Recent articles in the mainstream media have been discussing the merits of owning gold stocks versus owning the physical metal either through ETFs or by holding the yellow metal itself. In this posting, I'll take a quick look at 3 well known Canadian senior gold miners, the changes in their share price over the past 3 years and compare that to the changes in the price of the metal itself.
The first company I'll look at is Barrick Gold (ABX on the TSX and NYSE). It is the world's largest pure gold producer with the largest gold reserves in the industry. Barrick produced 7.42 million ounces of gold in 2009 and has reserves of 139.8 million ounces. Here's their NYSE chart for the past 5 years:
The stock hit a three year high of $54.74 in March 2008 and a low of $17.27 in October 2008 for a net change of -$37.47 or a drop of 68.5%. On October 29th, 2010 it closed at $48.09, still nearly 14% off its high in 2008.
The second company I'll look at is Agnico Eagle. Agnico Eagle is a Canadian-based gold producer with production in Canada, Finland and Mexico. In 2009, the company produced 493,000 ounces of gold (anticipated to grow to 1.057 million ounces once new mines come onstream in 2010) and has reserves of 18.4 million ounces. Here's their NYSE chart for the past 5 years:
The stock hit a three year high of $83.45 in March 2008 and a low of $20.87 in October 2008 for a net change of -$62.58 or a drop of 75%. On October 29th, 2010 it closed at $77.59, again, nearly 8% off its high in 2008.
Finally, I'll look at Goldcorp, another Canadian-based gold producer. Goldcorp has production in Canada, the United States, Mexico, Guatemala and Argentina. In 2009, Goldcorp produced 2.42 million ounces of gold and has reserves of 48.75 million ounces. Here's their NYSE chart for the past 5 years:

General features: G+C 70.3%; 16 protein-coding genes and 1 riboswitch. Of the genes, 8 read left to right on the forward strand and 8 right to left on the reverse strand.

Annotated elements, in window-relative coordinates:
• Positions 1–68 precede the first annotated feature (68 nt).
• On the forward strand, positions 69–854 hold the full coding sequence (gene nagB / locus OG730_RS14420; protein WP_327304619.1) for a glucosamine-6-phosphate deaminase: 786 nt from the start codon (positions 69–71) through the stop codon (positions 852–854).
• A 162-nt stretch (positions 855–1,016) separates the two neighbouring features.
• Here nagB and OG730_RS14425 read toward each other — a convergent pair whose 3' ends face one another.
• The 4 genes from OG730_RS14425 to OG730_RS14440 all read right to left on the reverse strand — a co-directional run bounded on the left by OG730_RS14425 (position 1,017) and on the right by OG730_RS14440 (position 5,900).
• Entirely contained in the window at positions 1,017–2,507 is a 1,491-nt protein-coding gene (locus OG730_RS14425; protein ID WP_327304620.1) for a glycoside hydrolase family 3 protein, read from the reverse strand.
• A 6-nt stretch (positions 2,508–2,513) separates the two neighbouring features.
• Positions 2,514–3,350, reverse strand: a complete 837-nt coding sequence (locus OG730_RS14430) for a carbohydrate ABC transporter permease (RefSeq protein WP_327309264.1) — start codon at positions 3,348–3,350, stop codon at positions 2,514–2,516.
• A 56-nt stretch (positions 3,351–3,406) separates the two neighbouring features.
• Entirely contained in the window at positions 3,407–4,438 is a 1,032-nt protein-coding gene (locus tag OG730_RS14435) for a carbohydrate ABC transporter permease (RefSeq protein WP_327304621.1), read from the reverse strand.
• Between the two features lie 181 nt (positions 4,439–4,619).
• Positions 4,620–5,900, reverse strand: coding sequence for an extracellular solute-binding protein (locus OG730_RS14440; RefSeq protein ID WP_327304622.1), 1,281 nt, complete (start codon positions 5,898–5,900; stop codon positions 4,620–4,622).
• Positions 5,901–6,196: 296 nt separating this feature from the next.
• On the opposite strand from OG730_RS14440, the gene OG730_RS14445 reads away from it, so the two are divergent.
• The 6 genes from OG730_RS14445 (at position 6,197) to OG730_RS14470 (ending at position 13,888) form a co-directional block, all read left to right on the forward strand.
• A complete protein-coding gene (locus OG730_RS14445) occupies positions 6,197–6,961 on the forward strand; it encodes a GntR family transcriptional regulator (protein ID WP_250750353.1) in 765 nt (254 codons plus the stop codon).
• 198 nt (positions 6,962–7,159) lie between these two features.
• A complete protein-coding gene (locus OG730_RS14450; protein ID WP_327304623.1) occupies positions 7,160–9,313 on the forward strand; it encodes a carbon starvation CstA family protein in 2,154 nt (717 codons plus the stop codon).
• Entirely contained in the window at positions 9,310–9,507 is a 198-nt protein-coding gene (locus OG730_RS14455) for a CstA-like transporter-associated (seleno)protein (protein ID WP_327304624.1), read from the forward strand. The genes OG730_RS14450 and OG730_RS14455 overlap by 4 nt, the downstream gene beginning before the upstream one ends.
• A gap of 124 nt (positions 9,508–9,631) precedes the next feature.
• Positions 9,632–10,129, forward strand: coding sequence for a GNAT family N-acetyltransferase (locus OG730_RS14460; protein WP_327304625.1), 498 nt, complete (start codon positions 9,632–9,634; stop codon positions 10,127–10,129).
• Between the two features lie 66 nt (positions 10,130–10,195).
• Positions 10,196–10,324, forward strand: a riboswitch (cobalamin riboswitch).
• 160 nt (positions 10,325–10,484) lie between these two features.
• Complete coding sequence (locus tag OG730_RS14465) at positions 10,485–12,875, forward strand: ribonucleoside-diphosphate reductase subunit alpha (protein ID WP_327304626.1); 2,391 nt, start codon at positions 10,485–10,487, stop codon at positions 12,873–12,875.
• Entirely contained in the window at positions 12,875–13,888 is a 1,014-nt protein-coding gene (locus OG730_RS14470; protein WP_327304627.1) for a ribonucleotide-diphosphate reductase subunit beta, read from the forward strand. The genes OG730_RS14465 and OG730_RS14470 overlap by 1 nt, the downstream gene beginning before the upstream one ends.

The stock hit a three year high of $52.65 in July of 2008 and low of $13.84 in October 2008 a for net change of -$38.81 or a drop of 73.7%. On October 29th, 2010, it closed at $44.59, 15% off its high in 2008.
Now let's look at the five year price history of the metal itself on this chart:
On March 17th, 2008, gold opened just below $1025 before sinking back to $1002.80 per ounce. On October 24th, 2008, gold briefly touched its three year low of nearly $680 per ounce before closing at $734.30. The net change in the price of gold was -$345 from the highest price to the lowest price for a percentage loss of 33.7%. On October 29th, 2010, gold closed at $1359.80, a gain of $334 per ounce over its previous 3 year high back in March of 2008. That's a total percentage gain of 32.7% over its previous high.
To summarize, of the three gold mining stocks, the best performer was Agnico Eagle and the company's stock price is still 8% below its previous three year peak price. The worst performer, Goldcorp, is down 15% off its previous three year high. By comparison, in the same time frame, the price of the metal itself is up 32.7% over its previous three year high. As well, during the Great Debacle of 2008, share prices for all three companies dropped an average of 72.4% compared to the price of gold which dropped only 33.7% over the same time frame. Please note, for the purposes of this posting, I have not included the dividends paid over the three year time frame by all three companies because they are relatively insignificant ranging from 18 cents to 44 cents per share per year.
Now which would you rather own; the metal itself or paper stock? I know what I'd pick and it isn't paper-based which, in my mind, is really the whole point of owning something shiny and yellow.